VARSITY PROBES VICE-CHANCELLOR
A caretaker administrator is expected to be appointed next week to head Mangosuthu University of Technology while a financial mismanagement probe against suspended vice-chancellor Professor Aaron Ndlovu is continuing.
The forensic investigation into the affairs of Ndlovu is set to be concluded in March.
Mangosuthu council deputy chairman Judge Jerome Ngwenya yesterday said the people appointed to conduct the investigation will resume their work at the beginning of next month.
"The investigators will present their findings to the council for a decision," said Ngwenya.
In the meantime, Ngwenya said a caretaker administrator would be appointed by next week to head the university while the forensic investigation gets under way.
Ndlovu was suspended last month on the recommendations of independent assessor Vincent Maphai which found irregularities at the University, including:
l that the council had allowed Ndlovu to create a culture on the Umlazi campus of a well-articulated fear of injustice, acts of retribution and victimisation;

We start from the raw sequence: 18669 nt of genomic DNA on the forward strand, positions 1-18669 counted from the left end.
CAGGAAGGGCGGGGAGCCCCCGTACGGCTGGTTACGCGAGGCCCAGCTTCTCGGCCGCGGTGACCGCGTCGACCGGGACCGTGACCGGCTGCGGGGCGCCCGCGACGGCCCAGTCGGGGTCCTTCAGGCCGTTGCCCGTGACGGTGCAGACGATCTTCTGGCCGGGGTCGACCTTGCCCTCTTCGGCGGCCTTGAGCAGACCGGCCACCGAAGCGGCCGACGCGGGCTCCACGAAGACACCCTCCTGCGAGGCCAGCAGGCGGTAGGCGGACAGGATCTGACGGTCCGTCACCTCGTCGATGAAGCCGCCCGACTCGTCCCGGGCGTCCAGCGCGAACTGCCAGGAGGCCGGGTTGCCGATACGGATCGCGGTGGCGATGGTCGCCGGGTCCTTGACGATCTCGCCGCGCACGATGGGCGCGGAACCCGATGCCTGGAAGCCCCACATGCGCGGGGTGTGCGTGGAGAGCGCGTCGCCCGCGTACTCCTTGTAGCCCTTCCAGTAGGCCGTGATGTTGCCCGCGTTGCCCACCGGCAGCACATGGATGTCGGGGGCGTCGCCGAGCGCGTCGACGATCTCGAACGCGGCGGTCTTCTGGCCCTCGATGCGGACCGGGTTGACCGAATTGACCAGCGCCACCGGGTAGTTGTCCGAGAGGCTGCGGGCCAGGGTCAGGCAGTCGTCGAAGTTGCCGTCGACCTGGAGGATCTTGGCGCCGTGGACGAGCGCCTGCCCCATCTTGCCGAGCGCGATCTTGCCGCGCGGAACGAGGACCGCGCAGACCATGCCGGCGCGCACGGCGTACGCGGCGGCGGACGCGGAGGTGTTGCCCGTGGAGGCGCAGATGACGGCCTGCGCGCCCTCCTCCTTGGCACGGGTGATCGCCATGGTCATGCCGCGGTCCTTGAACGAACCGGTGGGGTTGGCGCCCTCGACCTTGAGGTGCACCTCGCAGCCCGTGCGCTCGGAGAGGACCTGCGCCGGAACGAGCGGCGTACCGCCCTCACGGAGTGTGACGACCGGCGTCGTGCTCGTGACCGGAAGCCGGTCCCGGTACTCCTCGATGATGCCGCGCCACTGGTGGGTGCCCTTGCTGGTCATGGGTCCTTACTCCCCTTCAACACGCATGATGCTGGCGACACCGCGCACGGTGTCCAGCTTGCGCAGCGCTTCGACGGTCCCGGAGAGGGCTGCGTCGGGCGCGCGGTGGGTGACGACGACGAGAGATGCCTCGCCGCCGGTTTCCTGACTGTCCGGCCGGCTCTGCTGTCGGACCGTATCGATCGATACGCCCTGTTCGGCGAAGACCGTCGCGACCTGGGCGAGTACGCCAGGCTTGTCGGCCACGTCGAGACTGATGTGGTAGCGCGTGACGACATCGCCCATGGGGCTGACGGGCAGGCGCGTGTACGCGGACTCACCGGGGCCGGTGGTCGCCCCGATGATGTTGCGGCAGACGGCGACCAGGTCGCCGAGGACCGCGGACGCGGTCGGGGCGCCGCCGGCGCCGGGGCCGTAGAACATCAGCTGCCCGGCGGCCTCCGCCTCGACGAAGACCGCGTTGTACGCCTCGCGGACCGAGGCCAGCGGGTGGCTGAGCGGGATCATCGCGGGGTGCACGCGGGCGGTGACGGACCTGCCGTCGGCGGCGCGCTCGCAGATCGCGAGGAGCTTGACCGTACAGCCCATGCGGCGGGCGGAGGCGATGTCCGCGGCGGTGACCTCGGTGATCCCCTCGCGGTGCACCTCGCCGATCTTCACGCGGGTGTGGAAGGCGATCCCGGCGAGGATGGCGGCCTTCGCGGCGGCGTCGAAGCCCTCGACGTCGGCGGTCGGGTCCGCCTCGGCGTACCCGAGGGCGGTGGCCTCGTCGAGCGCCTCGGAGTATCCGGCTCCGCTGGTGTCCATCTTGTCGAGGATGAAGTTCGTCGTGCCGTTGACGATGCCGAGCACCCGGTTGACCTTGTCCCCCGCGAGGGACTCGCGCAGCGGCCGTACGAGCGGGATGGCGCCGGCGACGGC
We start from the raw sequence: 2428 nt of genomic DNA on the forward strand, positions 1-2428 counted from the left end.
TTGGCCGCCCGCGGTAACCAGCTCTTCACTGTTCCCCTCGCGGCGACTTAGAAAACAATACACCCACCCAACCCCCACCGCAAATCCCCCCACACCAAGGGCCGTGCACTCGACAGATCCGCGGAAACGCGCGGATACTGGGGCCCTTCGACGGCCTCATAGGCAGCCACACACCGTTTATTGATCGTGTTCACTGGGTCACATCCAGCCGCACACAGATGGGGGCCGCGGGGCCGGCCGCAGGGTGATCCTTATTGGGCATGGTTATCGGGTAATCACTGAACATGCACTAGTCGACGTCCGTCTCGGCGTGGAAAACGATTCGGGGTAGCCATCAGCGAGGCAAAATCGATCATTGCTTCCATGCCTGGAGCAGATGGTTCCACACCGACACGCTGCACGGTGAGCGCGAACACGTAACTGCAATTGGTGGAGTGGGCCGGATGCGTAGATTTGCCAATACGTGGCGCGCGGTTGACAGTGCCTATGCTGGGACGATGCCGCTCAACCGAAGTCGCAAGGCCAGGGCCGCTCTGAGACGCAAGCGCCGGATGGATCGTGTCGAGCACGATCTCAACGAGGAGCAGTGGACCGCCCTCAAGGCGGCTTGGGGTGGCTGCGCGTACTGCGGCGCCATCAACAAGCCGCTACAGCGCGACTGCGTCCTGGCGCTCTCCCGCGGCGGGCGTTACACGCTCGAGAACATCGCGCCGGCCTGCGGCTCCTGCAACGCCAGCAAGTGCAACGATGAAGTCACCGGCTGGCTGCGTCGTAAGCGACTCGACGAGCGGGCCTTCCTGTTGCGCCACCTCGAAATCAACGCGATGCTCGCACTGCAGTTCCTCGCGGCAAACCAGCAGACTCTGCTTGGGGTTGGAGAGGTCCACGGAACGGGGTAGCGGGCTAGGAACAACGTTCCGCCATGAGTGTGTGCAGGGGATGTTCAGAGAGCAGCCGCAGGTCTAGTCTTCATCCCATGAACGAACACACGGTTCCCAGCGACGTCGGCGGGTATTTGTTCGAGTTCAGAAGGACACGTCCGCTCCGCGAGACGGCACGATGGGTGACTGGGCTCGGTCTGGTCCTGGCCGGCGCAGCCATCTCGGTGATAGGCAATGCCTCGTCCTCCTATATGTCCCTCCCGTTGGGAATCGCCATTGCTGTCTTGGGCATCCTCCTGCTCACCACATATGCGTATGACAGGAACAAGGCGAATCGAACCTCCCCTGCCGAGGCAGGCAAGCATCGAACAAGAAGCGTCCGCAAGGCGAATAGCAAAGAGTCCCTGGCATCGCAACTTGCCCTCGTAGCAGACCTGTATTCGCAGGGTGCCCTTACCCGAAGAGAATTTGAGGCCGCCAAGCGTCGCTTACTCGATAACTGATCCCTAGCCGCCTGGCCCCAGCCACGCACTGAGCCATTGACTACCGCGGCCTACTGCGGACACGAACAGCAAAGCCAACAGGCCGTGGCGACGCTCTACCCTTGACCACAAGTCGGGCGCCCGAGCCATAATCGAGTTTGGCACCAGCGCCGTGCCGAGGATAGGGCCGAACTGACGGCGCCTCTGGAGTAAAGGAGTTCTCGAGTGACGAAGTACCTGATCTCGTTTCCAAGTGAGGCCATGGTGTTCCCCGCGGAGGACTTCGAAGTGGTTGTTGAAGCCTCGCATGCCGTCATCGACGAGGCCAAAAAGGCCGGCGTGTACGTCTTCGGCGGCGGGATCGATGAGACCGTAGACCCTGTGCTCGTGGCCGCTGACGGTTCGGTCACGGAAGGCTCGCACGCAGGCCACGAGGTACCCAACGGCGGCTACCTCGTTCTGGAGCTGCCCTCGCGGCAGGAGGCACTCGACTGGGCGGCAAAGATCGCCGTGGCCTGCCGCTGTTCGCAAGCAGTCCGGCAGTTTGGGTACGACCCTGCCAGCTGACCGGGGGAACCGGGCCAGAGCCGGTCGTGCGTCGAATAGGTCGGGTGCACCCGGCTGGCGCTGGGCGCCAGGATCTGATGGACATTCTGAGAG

l there was significant transgression of individual rights at the institution;
l favouritism and non-procedural promotions and appointments;
l intimidation of dissenting staff and curtailment of academic freedom;
l inconsistency in implementing procedures and in decision-making.
Ndlovu had before his suspension in December been forced to take leave in August last year pending the finalisation of Maphai's probe, on education minister Naledi Pandor's directive.
Ndlovu is, however, not sitting at home and watching while other people are deciding his future.
He is expected to meet the university in court tomorrow in an attempt to force the institution to buy him a brand new 4x4 Nissan Navara and to cash in his annual leave.
He also wants the Jaguar allocated to him by the council to be sold to him at 10 percent less than the original residual value.
The university was served with a summons from Ndlovu's lawyers last week.
The 10-day notice expires tomorrow. The university is standing its ground, saying they will contest the demand.
Ngwenya said they will not give into Ndlovu's demands and will defend the matter in court.
"We do not owe him any leave payout. He changed the policies.
"According to the university policies he cannot be sold a vehicle at 10 percent less than the residual value. He can only change his car after four years and not three," said Ngwenya.
Attempts to get comment from Ndlovu were unsuccessful.